Ford is investing $135 million in the design, engineering and production of key components—including advanced battery systems—for its next-generation hybrid-electric vehicles going into production this year.
For example, Ford’s battery-testing capabilities will double by 2013 to a total of 160 individual battery-test channels. This includes investing in more of the highly specialized machines that can test and simulate everything from power and performance to life and thermal behavior over a complete range of temperatures and possible operating conditions.
The expanded battery-testing capabilities allow the team to quickly collect, analyze and apply large amounts of data and modify tests—if needed—and adapt necessary changes. Projects are completed at least 25% faster than they were with previous-generation hybrids, said Anand Sankaran, Ford executive technical leader, Energy Storage and HV Systems.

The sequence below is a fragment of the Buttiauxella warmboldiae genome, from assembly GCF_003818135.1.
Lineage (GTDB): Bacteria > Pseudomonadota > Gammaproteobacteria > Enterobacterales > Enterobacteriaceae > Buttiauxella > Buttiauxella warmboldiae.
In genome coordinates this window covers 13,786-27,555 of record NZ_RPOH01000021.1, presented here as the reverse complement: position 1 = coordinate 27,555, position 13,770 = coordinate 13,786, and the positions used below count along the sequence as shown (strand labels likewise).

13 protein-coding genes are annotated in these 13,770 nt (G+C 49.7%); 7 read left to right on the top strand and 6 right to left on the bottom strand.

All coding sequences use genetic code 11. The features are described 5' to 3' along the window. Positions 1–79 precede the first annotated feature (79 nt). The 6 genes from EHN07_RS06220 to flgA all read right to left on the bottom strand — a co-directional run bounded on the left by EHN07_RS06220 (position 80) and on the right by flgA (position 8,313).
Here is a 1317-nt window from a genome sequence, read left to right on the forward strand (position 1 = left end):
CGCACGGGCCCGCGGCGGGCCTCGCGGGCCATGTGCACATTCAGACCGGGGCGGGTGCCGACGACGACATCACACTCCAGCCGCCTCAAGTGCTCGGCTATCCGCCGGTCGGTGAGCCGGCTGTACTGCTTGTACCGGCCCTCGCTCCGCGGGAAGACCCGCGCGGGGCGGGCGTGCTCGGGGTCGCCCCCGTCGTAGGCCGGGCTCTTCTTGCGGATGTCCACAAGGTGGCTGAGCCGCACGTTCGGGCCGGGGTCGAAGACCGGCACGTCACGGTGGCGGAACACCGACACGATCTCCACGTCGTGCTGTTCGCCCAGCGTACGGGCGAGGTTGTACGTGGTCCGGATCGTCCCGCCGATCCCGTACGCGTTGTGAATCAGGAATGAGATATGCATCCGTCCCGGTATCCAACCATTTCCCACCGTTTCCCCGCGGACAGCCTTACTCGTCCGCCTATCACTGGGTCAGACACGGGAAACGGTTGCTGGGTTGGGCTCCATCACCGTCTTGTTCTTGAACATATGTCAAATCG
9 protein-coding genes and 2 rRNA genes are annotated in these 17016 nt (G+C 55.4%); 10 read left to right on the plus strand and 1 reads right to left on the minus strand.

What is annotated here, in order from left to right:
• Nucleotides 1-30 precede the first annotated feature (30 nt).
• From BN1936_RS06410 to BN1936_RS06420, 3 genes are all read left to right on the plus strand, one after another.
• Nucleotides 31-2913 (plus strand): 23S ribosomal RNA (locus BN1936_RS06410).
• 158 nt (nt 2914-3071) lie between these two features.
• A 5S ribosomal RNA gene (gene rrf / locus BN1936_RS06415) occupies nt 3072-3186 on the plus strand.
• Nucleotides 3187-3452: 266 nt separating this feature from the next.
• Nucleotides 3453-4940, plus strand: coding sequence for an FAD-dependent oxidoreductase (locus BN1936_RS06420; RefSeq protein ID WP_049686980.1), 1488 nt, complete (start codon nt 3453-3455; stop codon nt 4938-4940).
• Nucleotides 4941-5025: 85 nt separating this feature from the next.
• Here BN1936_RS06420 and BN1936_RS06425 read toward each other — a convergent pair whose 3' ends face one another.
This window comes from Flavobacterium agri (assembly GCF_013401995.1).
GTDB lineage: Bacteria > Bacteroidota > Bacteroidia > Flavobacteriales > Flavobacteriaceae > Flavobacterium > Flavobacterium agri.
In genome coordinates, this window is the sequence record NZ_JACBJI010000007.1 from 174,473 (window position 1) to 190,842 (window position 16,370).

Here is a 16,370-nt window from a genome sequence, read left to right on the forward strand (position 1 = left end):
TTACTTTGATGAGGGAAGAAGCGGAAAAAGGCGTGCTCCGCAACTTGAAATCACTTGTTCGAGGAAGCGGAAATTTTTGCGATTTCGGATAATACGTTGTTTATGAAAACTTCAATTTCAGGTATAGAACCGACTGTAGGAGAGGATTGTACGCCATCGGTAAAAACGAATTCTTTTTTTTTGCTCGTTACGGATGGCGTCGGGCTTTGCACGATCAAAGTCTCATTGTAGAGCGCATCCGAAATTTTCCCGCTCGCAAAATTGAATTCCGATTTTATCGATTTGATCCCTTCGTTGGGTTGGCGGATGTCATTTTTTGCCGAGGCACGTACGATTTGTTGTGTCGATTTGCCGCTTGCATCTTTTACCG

Ford is also dedicating a 285,000-square-foot research and development lab in Dearborn, Mich., to focus almost entirely on hybrids and electrification. The building formerly known as the Advanced Engineering Center is renamed the Ford Advanced Electrification Center and houses most of the 1,000 engineers working on hybrid and electrification programs.
Ford continues to build its electrified team with 60 engineers hired in the past year and dozens more positions to be filled this year.